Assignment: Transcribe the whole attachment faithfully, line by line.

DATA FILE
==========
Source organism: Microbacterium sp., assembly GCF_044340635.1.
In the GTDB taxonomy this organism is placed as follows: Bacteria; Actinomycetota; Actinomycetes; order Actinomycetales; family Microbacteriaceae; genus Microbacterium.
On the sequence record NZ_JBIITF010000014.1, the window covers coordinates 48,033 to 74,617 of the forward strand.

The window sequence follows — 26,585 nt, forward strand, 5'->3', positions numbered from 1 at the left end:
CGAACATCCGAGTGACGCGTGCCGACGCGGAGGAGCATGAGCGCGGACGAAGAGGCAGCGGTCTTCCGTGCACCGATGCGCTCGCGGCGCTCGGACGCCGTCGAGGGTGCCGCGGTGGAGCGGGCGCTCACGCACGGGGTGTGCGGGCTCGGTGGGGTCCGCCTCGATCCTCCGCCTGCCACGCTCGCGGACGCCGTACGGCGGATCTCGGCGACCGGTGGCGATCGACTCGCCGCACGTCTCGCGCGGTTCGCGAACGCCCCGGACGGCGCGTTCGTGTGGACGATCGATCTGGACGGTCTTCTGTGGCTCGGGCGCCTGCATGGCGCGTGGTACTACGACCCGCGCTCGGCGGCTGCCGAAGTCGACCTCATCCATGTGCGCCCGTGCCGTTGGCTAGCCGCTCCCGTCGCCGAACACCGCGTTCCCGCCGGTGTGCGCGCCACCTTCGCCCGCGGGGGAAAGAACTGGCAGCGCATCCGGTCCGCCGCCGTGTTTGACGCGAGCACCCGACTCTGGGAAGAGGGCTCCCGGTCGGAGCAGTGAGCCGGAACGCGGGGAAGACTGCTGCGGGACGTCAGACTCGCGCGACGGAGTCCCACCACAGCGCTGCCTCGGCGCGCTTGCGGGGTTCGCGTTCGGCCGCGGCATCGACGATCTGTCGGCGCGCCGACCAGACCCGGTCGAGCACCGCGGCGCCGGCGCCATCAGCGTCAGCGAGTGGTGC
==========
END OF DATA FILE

Source organism: Microbacterium sp., assembly GCF_044340635.1.
In the GTDB taxonomy this organism is placed as follows: Bacteria; Actinomycetota; Actinomycetes; order Actinomycetales; family Microbacteriaceae; genus Microbacterium.
On the sequence record NZ_JBIITF010000014.1, the window covers coordinates 48,033 to 74,617 of the forward strand.

The window sequence follows — 26,585 nt, forward strand, 5'->3', positions numbered from 1 at the left end:
CGAACATCCGAGTGACGCGTGCCGACGCGGAGGAGCATGAGCGCGGACGAAGAGGCAGCGGTCTTCCGTGCACCGATGCGCTCGCGGCGCTCGGACGCCGTCGAGGGTGCCGCGGTGGAGCGGGCGCTCACGCACGGGGTGTGCGGGCTCGGTGGGGTCCGCCTCGATCCTCCGCCTGCCACGCTCGCGGACGCCGTACGGCGGATCTCGGCGACCGGTGGCGATCGACTCGCCGCACGTCTCGCGCGGTTCGCGAACGCCCCGGACGGCGCGTTCGTGTGGACGATCGATCTGGACGGTCTTCTGTGGCTCGGGCGCCTGCATGGCGCGTGGTACTACGACCCGCGCTCGGCGGCTGCCGAAGTCGACCTCATCCATGTGCGCCCGTGCCGTTGGCTAGCCGCTCCCGTCGCCGAACACCGCGTTCCCGCCGGTGTGCGCGCCACCTTCGCCCGCGGGGGAAAGAACTGGCAGCGCATCCGGTCCGCCGCCGTGTTTGACGCGAGCACCCGACTCTGGGAAGAGGGCTCCCGGTCGGAGCAGTGAGCCGGAACGCGGGGAAGACTGCTGCGGGACGTCAGACTCGCGCGACGGAGTCCCACCACAGCGCTGCCTCGGCGCGCTTGCGGGGTTCGCGTTCGGCCGCGGCATCGACGATCTGTCGGCGCGCCGACCAGACCCGGTCGAGCACCGCGGCGCCGGCGCCATCAGCGTCAGCGAGTGGTGC